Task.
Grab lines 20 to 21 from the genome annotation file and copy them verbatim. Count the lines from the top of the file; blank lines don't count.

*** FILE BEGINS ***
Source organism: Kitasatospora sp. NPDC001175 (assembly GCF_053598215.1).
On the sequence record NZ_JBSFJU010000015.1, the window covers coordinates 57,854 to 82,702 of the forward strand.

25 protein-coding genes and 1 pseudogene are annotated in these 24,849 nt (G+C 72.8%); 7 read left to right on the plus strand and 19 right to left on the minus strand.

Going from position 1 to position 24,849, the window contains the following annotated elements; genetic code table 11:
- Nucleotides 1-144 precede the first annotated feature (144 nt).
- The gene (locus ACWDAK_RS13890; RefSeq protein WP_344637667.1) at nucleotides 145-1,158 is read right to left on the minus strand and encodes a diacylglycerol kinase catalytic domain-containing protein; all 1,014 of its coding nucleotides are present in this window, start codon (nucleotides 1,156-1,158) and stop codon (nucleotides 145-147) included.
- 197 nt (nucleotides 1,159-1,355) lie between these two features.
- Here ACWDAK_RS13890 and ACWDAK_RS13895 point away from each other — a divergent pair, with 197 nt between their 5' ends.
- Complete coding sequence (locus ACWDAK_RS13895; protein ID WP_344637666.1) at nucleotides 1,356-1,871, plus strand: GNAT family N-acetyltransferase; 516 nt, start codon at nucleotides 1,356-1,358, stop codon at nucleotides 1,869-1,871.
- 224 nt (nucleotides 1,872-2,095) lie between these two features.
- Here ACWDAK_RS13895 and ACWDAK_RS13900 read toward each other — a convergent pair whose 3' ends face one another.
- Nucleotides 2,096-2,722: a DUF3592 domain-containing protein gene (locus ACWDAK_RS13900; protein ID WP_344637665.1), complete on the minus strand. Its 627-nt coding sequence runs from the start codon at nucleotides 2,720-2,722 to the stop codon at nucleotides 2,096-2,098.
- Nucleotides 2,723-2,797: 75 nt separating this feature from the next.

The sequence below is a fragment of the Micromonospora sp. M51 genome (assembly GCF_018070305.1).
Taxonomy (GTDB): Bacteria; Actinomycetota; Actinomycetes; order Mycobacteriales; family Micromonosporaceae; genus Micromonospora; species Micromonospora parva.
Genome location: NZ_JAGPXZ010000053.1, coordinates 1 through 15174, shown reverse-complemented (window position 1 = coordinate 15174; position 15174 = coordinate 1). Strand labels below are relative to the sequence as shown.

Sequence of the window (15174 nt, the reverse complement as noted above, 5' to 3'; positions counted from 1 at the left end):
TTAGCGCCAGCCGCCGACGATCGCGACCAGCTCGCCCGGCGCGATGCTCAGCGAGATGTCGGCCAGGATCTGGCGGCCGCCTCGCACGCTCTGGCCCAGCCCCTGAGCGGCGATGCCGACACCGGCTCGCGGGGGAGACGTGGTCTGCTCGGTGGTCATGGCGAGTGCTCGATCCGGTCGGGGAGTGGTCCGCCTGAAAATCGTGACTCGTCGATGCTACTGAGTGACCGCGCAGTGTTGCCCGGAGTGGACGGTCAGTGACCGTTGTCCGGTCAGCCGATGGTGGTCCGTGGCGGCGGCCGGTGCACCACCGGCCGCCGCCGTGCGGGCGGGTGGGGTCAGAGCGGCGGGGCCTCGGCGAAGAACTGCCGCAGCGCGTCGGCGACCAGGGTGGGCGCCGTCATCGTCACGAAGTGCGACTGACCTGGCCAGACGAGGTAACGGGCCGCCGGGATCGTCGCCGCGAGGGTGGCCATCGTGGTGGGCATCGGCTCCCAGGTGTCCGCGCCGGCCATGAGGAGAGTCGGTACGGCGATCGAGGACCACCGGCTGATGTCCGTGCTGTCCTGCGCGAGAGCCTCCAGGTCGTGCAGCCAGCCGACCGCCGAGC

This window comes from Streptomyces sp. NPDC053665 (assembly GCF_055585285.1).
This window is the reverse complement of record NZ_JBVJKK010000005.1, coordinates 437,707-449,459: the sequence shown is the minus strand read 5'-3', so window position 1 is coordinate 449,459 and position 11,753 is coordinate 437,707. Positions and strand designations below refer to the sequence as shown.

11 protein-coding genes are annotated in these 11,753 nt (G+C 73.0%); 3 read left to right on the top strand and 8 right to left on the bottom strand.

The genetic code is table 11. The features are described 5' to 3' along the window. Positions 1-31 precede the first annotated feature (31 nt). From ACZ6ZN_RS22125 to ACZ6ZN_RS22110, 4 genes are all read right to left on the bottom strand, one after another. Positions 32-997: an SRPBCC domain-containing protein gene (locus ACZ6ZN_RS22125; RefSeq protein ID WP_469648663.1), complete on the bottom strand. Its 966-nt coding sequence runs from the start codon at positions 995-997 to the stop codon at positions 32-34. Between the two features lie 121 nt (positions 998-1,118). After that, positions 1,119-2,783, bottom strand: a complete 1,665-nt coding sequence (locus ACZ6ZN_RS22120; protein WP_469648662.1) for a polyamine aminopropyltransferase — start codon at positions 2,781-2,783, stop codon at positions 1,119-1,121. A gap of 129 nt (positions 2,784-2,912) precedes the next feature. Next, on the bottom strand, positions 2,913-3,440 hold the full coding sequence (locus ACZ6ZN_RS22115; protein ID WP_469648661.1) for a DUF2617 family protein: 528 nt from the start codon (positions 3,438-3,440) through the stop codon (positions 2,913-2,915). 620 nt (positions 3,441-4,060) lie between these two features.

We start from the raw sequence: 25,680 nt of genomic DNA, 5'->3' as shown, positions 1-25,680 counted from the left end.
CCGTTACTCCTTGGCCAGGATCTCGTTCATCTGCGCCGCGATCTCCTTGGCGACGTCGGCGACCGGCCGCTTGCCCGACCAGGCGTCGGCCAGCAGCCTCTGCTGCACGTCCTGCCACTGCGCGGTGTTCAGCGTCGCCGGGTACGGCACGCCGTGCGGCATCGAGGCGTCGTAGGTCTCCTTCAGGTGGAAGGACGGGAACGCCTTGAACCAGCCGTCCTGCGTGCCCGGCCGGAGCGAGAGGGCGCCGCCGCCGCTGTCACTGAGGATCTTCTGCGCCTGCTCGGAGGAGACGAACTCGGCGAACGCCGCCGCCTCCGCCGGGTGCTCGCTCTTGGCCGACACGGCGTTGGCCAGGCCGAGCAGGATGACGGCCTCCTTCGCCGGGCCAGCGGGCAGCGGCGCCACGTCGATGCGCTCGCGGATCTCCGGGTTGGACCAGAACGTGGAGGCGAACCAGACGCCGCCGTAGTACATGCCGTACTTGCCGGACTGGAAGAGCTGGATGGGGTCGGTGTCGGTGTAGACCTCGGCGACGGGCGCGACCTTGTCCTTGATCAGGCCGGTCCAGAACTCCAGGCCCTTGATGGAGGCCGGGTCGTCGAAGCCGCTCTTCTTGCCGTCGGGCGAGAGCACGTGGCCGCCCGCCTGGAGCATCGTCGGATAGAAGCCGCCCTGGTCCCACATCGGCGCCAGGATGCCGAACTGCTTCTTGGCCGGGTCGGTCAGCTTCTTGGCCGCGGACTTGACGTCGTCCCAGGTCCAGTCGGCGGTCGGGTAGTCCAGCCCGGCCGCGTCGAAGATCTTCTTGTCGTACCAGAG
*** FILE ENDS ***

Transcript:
This window is the reverse complement of record NZ_JBVJKK010000005.1, coordinates 437,707-449,459: the sequence shown is the minus strand read 5'-3', so window position 1 is coordinate 449,459 and position 11,753 is coordinate 437,707. Positions and strand designations below refer to the sequence as shown.

11 protein-coding genes are annotated in these 11,753 nt (G+C 73.0%); 3 read left to right on the top strand and 8 right to left on the bottom strand.